Creating and Editing













A friend posted this on my FB page the other day and it made me smile, mostly because my writing experience is the precise opposite. The creative stage is a long stumble through dark woods; the editing phase is a lakeside stroll on a summer day.

As I commit words to the page, I am hounded by my inner critic every inch of the way. She doesn’t believe in drafts and will not tolerate any sign of weakness, insisting that each line be strong enough to bear the weight of the next.

Not until all the sentences are mortared into place does my critic depart, apparently trusting me with the minor edits. I love it when she leaves.

What about you? Which writing stage do you most enjoy?


Published by

Jean Ryan

Jean Ryan, a native Vermonter, lives in Lillian, Alabama. Her stories and essays have appeared in a variety of journals and anthologies. She has also published a novel, LOST SISTER. Her short story collections, SURVIVAL SKILLS and LOVERS AND LONERS, are available online. STRANGE COMPANY, a collection of short nature essays, is available in paperback as well as digital and audio editions.

4 thoughts on “Creating and Editing

  1. Loved this post! I share your affection for the initial creative stage even though it’s a mess, both in my head and on the page. I “write” a lot of opening paragraphs in my head before I even sit down at my computer. Even then, it takes a bunch of false starts before I start down the right path. As for editing, once I get close to a good sentence, I start to hone it – and I continue with each sentence for as long as it takes. Sentences frequently migrate from one paragraph to another until they find a home, and it’s not unusual for my initial first sentence to wind up as the closing sentence of a piece.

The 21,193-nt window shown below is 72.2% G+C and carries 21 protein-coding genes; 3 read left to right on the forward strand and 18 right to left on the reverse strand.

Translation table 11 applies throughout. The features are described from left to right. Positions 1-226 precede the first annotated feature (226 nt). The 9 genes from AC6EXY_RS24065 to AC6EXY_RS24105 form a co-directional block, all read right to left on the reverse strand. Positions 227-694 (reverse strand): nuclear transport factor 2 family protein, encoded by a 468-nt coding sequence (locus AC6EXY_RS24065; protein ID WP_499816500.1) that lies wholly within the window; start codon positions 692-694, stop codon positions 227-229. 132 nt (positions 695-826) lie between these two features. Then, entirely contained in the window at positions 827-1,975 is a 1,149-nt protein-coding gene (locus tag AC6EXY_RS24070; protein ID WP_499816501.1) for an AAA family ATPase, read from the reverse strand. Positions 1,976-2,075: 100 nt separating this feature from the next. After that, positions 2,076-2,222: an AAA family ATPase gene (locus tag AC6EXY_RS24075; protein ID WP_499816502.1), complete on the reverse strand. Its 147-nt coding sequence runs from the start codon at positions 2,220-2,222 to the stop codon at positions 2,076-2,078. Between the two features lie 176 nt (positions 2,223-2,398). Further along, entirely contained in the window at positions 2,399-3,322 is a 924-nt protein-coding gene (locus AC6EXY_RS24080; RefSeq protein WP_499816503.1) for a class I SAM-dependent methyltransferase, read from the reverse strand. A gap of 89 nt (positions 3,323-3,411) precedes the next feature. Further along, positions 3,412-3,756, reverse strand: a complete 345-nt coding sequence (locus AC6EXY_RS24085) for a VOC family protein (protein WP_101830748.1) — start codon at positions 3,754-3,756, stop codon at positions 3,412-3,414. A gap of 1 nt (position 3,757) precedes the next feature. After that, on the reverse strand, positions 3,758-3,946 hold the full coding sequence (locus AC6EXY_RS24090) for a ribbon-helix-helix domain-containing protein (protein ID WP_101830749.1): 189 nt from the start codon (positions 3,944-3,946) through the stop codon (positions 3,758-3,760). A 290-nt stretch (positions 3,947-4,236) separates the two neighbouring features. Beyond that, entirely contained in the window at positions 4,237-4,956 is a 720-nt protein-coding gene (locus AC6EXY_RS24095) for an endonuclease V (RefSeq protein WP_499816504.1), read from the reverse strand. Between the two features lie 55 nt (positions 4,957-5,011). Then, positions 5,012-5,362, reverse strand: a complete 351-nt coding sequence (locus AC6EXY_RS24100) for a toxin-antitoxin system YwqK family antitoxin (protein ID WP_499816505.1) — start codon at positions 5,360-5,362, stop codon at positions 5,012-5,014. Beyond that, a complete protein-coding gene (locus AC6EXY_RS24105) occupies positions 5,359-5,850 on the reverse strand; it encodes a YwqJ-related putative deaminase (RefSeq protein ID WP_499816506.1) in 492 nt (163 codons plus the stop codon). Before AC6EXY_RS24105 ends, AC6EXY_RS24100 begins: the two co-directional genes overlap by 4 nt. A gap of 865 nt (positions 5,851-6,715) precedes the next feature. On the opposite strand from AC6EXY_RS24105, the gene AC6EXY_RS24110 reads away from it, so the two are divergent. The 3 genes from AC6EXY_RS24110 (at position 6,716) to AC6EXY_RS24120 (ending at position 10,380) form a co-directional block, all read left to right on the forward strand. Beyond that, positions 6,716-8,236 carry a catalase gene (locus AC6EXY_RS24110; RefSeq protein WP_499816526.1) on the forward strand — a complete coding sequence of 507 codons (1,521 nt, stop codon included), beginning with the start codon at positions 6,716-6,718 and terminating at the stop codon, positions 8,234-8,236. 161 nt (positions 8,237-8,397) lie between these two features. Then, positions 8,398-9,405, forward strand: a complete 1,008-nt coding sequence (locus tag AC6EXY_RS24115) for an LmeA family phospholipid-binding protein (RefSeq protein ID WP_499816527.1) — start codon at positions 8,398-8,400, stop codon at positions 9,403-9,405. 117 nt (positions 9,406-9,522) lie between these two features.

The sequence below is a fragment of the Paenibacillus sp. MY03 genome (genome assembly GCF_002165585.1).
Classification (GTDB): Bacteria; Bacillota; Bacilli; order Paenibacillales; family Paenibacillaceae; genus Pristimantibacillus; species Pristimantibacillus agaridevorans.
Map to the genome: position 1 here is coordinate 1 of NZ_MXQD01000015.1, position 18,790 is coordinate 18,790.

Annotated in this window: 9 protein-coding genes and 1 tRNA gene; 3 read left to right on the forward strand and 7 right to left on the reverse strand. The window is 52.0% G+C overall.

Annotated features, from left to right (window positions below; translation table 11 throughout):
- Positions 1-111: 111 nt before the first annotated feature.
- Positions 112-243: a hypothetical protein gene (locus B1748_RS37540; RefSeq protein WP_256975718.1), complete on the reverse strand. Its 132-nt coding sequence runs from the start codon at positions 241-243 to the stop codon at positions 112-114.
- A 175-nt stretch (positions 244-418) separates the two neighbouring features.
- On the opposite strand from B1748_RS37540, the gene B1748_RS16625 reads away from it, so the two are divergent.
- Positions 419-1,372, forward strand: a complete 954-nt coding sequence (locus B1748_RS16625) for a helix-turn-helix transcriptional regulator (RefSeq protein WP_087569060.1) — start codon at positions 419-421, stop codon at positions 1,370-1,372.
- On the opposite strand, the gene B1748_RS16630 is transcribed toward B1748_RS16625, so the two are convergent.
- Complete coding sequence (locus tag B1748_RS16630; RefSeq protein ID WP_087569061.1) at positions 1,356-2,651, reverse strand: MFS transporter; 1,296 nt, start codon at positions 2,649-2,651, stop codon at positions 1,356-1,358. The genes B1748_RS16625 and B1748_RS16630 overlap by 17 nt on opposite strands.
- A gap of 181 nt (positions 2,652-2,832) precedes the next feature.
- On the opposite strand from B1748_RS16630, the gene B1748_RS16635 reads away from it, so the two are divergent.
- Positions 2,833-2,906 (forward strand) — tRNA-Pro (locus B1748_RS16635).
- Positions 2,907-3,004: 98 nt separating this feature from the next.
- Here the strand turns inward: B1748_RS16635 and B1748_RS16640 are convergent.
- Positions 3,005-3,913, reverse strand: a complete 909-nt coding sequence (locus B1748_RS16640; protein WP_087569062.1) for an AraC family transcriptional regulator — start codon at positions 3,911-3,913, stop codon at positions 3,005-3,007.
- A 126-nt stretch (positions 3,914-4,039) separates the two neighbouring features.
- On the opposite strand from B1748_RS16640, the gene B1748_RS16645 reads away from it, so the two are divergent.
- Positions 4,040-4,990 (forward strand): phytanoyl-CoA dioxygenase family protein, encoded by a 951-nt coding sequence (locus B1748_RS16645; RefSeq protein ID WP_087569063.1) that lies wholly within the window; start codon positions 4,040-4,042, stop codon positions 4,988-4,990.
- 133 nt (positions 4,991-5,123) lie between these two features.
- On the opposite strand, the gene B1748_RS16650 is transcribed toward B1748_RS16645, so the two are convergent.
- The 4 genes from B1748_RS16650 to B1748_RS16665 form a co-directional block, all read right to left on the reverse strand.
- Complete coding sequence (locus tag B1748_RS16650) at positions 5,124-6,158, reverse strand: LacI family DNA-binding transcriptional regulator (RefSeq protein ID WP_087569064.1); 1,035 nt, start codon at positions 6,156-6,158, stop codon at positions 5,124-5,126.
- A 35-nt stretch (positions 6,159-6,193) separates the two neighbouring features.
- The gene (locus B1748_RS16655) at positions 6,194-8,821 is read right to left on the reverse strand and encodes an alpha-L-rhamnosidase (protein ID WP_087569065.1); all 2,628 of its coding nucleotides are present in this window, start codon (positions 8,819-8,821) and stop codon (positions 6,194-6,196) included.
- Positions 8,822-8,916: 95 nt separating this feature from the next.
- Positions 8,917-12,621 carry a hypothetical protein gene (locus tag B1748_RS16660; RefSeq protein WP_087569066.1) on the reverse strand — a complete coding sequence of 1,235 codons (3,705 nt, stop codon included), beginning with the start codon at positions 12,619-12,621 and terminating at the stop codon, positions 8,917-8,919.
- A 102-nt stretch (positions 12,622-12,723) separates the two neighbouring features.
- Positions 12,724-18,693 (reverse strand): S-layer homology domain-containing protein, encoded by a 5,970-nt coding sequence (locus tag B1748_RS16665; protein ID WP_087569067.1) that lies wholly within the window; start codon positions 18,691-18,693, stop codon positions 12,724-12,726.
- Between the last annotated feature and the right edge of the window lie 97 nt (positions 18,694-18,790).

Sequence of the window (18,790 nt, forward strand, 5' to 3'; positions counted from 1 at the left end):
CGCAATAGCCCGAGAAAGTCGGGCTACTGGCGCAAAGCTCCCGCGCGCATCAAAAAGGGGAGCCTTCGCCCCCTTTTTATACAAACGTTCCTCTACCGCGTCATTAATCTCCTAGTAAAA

I know good writers who produce a really crummy first draft and then start the editing process. I’m not one of those writers. I think my inner-editor is afraid I’ll drop dead at the computer and someone will find the mess and declare, “Ah ha! We KNEW she couldn’t write!”

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